Development And Progression Of Ovarian Cancer: Insights From The Hen Model Of The Disease
Ovarian cancer is the leading cause of reproductive cancer death in U.S. women. This high mortality rate is due, in part, to the lack of early detection methods and incomplete understanding of the origin of the disease. Animal models of ovarian cancer can shed light on the genetic and biological factors that influence tumor development and/or progression, as well as identify strategies for prevention, early detection and treatment. One animal model, the domestic hen, has a high spontaneous incidence of the disease that is age-dependent, similar to women. Although previous studies utilizing the hen as a model for ovarian cancer have characterized chicken ovarian tumors and tested putative prevention and treatment strategies of the disease, our understanding of the development and progression of ovarian cancer in the hen is still limited. Our objectives were 1) to further characterize chicken ovarian tumors through global gene expression analysis; 2) to test the effect of progestin and estrogen together, as commonly delivered in "the pill", as well as progestin and estrogen alone on ovarian cancer prevalence in the hen; and 3) to determine estrogen receptor subtype expression in chicken ovarian tumors. The second and third objectives were based on evidence in women that steroid hormones play a role in ovarian cancer, with estrogen associated with an increased risk and progesterone associated with a decreased risk of the disease. We have shown that administration of "the pill" is associated with a significant decrease in ovarian cancer prevalence, as well as egg production, suggesting that ovulation is important for the initiation of ovarian cancer. Furthermore, we observed that chicken ovarian tumors over-express oviduct-related genes, even at early stages, providing evidence that tumors possibly arise from the epithelial cells of the oviduct. Finally, our results also support a role for steroid hormones, particularly estrogen, in mediating ovarian tumor progression. Collectively, our studies have provided information regarding the development and progression of ovarian cancer in the hen that may help unlock the mysteries of the disease in women.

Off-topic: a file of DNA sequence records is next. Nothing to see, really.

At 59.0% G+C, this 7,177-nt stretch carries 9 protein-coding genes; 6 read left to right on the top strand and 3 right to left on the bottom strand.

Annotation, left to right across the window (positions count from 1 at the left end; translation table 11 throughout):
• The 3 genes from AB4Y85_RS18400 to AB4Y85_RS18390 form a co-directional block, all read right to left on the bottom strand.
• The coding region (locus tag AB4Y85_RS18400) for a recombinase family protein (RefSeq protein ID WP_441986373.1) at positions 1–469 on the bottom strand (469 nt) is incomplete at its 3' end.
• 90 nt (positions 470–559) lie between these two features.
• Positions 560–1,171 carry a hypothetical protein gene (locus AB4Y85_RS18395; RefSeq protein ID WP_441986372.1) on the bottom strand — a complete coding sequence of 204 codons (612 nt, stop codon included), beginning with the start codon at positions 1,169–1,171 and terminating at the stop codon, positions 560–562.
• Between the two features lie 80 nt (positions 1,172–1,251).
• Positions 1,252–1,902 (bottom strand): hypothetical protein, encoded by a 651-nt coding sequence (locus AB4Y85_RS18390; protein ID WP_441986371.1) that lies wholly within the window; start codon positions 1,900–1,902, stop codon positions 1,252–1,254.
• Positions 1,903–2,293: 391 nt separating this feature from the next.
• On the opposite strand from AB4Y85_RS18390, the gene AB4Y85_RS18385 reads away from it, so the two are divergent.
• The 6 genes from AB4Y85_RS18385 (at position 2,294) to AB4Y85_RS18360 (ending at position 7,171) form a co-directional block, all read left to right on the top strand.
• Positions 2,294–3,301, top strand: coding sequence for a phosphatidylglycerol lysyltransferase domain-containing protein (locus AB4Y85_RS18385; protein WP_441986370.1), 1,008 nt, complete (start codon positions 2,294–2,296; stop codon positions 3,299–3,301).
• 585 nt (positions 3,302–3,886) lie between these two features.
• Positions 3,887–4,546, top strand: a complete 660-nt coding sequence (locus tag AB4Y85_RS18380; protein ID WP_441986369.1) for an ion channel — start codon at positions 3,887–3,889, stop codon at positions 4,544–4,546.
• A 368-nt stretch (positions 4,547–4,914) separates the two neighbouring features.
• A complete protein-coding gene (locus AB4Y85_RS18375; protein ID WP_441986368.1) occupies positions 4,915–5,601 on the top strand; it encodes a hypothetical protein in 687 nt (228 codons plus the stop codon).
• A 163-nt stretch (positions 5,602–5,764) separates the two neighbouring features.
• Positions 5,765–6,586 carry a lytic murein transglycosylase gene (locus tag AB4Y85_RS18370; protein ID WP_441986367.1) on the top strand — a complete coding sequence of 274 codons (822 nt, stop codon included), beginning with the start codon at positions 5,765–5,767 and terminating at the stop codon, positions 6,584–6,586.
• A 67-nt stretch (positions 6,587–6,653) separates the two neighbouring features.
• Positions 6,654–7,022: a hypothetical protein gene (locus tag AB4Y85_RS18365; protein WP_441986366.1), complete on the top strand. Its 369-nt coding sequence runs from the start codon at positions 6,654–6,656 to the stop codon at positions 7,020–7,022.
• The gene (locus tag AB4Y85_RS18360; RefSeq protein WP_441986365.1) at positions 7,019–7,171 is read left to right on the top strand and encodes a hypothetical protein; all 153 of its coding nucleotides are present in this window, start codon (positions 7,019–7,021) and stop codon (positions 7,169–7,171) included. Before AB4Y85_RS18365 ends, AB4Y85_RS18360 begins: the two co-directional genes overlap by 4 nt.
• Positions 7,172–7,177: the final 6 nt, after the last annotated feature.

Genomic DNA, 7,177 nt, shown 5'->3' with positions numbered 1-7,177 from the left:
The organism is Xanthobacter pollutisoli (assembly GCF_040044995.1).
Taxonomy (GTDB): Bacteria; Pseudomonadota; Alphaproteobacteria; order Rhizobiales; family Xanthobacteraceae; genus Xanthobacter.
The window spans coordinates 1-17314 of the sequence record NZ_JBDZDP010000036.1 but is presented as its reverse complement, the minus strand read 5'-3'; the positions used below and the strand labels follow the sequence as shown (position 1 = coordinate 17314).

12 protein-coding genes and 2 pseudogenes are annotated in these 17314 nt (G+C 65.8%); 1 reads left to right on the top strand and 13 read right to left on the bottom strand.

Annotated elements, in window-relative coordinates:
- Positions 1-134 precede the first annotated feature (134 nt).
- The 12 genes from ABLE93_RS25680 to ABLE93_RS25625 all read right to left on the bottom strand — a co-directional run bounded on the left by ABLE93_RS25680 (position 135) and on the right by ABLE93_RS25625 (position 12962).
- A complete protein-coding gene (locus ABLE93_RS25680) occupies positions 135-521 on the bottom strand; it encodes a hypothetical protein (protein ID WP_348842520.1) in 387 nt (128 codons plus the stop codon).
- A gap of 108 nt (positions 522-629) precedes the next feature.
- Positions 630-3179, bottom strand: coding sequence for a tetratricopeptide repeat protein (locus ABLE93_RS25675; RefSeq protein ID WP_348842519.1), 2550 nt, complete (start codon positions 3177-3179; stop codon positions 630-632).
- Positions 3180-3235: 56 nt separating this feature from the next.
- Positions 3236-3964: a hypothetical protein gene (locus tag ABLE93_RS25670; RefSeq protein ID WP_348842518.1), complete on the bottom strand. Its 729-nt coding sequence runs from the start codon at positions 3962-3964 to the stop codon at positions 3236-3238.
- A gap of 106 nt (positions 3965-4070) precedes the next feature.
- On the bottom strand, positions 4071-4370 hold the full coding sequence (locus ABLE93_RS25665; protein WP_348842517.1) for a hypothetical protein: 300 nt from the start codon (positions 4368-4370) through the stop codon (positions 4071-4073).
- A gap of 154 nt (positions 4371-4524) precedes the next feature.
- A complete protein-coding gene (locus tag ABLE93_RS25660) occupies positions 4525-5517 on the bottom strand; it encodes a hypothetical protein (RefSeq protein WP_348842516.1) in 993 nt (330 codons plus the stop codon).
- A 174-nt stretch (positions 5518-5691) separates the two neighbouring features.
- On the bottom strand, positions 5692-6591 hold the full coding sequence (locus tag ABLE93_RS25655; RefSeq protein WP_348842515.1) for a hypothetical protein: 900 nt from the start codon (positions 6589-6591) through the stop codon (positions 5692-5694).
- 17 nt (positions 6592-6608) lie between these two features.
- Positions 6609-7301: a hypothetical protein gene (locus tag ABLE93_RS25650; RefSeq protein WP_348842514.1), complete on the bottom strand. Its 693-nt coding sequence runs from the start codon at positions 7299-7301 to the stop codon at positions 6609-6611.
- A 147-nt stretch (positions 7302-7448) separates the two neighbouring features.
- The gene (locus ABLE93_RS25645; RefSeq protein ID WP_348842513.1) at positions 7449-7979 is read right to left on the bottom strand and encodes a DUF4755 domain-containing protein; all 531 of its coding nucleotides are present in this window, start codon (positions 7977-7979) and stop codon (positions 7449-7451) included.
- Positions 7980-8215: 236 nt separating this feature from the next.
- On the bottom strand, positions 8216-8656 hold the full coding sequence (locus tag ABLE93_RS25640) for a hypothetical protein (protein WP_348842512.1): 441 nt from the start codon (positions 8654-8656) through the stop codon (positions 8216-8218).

Johnson, Patricia A
Roberson, Mark Stephen; Cohen, Paula; Travis, Alexander J.
Ph. D., Physiology
Doctor of Philosophy
dissertation or thesis